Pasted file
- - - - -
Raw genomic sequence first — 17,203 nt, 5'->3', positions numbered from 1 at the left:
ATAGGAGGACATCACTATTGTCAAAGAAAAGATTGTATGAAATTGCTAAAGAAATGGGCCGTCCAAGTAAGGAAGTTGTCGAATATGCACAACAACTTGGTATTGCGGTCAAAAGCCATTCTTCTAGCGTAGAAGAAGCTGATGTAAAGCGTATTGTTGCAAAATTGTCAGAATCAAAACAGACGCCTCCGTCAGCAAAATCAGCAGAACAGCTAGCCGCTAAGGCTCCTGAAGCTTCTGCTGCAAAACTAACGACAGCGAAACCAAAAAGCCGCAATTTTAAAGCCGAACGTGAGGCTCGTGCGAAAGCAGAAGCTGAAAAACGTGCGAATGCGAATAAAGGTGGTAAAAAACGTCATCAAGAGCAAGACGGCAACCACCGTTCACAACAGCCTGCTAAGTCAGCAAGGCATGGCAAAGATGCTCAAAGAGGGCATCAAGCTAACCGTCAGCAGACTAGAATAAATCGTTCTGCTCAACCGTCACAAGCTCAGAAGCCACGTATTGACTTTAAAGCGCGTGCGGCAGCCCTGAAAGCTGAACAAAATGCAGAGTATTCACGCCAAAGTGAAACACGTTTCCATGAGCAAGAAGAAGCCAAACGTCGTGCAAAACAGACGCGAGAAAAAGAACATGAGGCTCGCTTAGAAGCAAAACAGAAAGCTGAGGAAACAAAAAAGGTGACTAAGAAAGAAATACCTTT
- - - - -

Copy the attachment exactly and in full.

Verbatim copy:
Raw genomic sequence first — 17,203 nt, 5'->3', positions numbered from 1 at the left:
ATAGGAGGACATCACTATTGTCAAAGAAAAGATTGTATGAAATTGCTAAAGAAATGGGCCGTCCAAGTAAGGAAGTTGTCGAATATGCACAACAACTTGGTATTGCGGTCAAAAGCCATTCTTCTAGCGTAGAAGAAGCTGATGTAAAGCGTATTGTTGCAAAATTGTCAGAATCAAAACAGACGCCTCCGTCAGCAAAATCAGCAGAACAGCTAGCCGCTAAGGCTCCTGAAGCTTCTGCTGCAAAACTAACGACAGCGAAACCAAAAAGCCGCAATTTTAAAGCCGAACGTGAGGCTCGTGCGAAAGCAGAAGCTGAAAAACGTGCGAATGCGAATAAAGGTGGTAAAAAACGTCATCAAGAGCAAGACGGCAACCACCGTTCACAACAGCCTGCTAAGTCAGCAAGGCATGGCAAAGATGCTCAAAGAGGGCATCAAGCTAACCGTCAGCAGACTAGAATAAATCGTTCTGCTCAACCGTCACAAGCTCAGAAGCCACGTATTGACTTTAAAGCGCGTGCGGCAGCCCTGAAAGCTGAACAAAATGCAGAGTATTCACGCCAAAGTGAAACACGTTTCCATGAGCAAGAAGAAGCCAAACGTCGTGCAAAACAGACGCGAGAAAAAGAACATGAGGCTCGCTTAGAAGCAAAACAGAAAGCTGAGGAAACAAAAAAGGTGACTAAGAAAGAAATACCTTT